UBC Theses and Dissertations

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UBC Theses and Dissertations

Legal deliberation : a study in the philosophy of law Hagen, Gregory R.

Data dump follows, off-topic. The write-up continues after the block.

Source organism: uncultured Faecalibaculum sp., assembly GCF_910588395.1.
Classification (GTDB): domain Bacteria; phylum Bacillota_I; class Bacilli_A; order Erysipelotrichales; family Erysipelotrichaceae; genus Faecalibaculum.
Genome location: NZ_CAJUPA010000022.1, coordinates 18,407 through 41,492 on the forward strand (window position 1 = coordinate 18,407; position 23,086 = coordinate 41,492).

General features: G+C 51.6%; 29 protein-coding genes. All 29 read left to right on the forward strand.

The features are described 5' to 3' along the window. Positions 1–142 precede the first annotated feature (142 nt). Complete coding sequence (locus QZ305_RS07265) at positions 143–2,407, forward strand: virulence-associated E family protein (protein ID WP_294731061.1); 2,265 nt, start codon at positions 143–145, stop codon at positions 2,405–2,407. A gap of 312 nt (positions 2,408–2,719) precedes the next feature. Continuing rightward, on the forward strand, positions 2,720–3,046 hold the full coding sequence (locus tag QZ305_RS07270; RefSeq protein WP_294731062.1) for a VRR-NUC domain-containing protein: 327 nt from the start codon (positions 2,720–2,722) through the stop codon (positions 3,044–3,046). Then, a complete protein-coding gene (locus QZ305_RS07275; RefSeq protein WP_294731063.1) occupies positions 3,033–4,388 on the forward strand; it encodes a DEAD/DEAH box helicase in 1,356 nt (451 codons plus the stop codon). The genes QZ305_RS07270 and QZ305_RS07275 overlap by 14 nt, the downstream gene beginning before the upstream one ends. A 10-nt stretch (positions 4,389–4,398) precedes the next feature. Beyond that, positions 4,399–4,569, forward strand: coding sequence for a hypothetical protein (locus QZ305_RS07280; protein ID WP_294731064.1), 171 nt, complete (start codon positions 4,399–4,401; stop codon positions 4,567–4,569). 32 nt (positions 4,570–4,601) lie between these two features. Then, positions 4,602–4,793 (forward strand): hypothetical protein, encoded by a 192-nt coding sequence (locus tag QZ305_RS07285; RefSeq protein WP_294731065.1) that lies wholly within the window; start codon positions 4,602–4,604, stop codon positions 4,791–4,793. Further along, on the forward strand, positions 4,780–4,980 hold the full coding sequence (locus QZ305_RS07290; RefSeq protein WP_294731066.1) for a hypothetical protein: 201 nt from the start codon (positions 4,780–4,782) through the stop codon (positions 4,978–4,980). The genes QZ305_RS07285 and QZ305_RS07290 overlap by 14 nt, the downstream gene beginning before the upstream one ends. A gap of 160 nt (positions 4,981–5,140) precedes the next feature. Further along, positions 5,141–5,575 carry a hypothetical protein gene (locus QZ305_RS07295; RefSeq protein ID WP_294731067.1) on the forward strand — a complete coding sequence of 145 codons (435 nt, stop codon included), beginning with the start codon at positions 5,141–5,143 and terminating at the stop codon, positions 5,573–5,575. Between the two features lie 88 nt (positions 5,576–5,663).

This thesis examines deliberation in legal proceedings. Legal deliberation is conceived of as the procedures by which a judge, jury, or other rational deliberating agents arrive at a verdict. Legal deliberation involves deliberation about laws and about facts. This thesis is concerned chiefly with deliberation about facts and how value considerations impinge on deliberation about facts. In legal proceedings there are a number of principles that are generally accepted, although their application varies according to whether the procedure is criminal, civil, administrative or other. These principles include: an accused must be proved to have committed an act according to a given standard; a person is presumed innocent until proven guilty; a proposition may be presumed by making an inference from a basic proposition which has been proved; only relevant evidence may be admitted; only reliable evidence is accepted; evidence may be accepted on the basis of judicial notice; and unreliable evidence may be admitted if corroborated. Some less familiar principles are that proved propositions are consistent; all the elements of a case need to be proved in order for the case to be proved; a proposition at issue is not proved unless it is based upon complete evidence; and that the degree of persuasion that a deliberator has towards a proposition at issue be equal to the objective probability of that proposition. Although these principles are generally accepted the intepretation of these principles is unsettled. This thesis attempts to give an interpretation of these principles which justifies them. All interpretations have in common, I hold, that a rational agent has principles for modifying his deliberative state given new evidence. The deliberative state of an agent consists of a set of elements < B, D, S, K, ⁺> where B is the agent's degree of belief over a set of propositions S; K is a subset of S — the full or accepted beliefs; D is the agent's degree of desirability over propositions in S; ⁺ is a dynamical principle of deliberation which determines how values for B(S), and D(S) change over time. The desires of the agent are taken to be a reflection of the values inherent in legal principles. A traditional principle is that in order to convict someone it must be proved that the accused committed the alleged act. There is little agreement, however, about what is involved in proving that a person has done something. There are two main theories which are used in law. One theory, the Austinian theory, takes an action to be a bodily movement that is voluntary. A second, wider view is that an action includes the bodily movement, consequences, relevant circumstances and voluntariness, and perhaps other elements, such as omissions, and things that happen to one, but not a mental event. I argue that an action is a part of a sequence of causally related events. It is that part of the sequence with the properties that are represented to the agent in his causally efficacious mental state. The interpretation of "prove" in the last cited principle is also unsettled. All views hold that, in some sense, a proved proposition be sufficiently probable. There are five views of probability that I canvass: the logical view, the subjective view, the relative frequency view, the chance view and the epistemic view. I argue that the epistemic view is particularly suited to legal reasoning. On this view probability is conceived as a mind independent logical relation between evidence admitted and the conclusion reached on the basis of that evidence. Probability also reflects the underlying chance of single events and so applies to individual actions. The traditional practices have been interpreted as the dynamics of deliberative states. There are two plausible models of these dynamics: Bayesian and non-Bayesian. On Bayesian theories all changes of belief are by Bayes' theorem or generalizations thereof. On a non-Bayesian view beliefs are changed by accepting new beliefs, conjoining them with the old beliefs, and modifying the old beliefs on the basis of the new ones. As an intepretation of legal deliberation the Bayesian view has a number of disadvantages. Among other difficulties I survey, on the Bayesian view one can not consider a case proved if all the elements of a case are proved, and one cannot regard a proved proposition at issue as true. Hence I reject the Bayesian theory. The principle that a person is proved to have committed an act if it is sufficiently probable that he committed such an act gives rise to a difficulty. Ultimately the problem amounts to how a theory of deliberation can meet three principles of legal reasoning: the deliberating agent's beliefs are consistent, the agent believes a proposition A if the probability of A is sufficiently high, and if the agent believes A and believes B then he believes (A & B). I show how this problem is resolved by requiring probability to be resilient. A person is proved to have committed an act if the probability of having committed that act reaches an appropriate standard of proof. But what is the standard that is at issue here? If the judge is a utilitarian, for instance his desire function must meet the constraint that it equals the average desires of all other agents. In the final chapter I argue that a utilitarian rationale for standards of proof violates a person's right not to be convicted if innocent. This is due to the fact that a person can be convicted by a utilitarian deliberator even though it is more probable than not that he did not commit the alleged offence.

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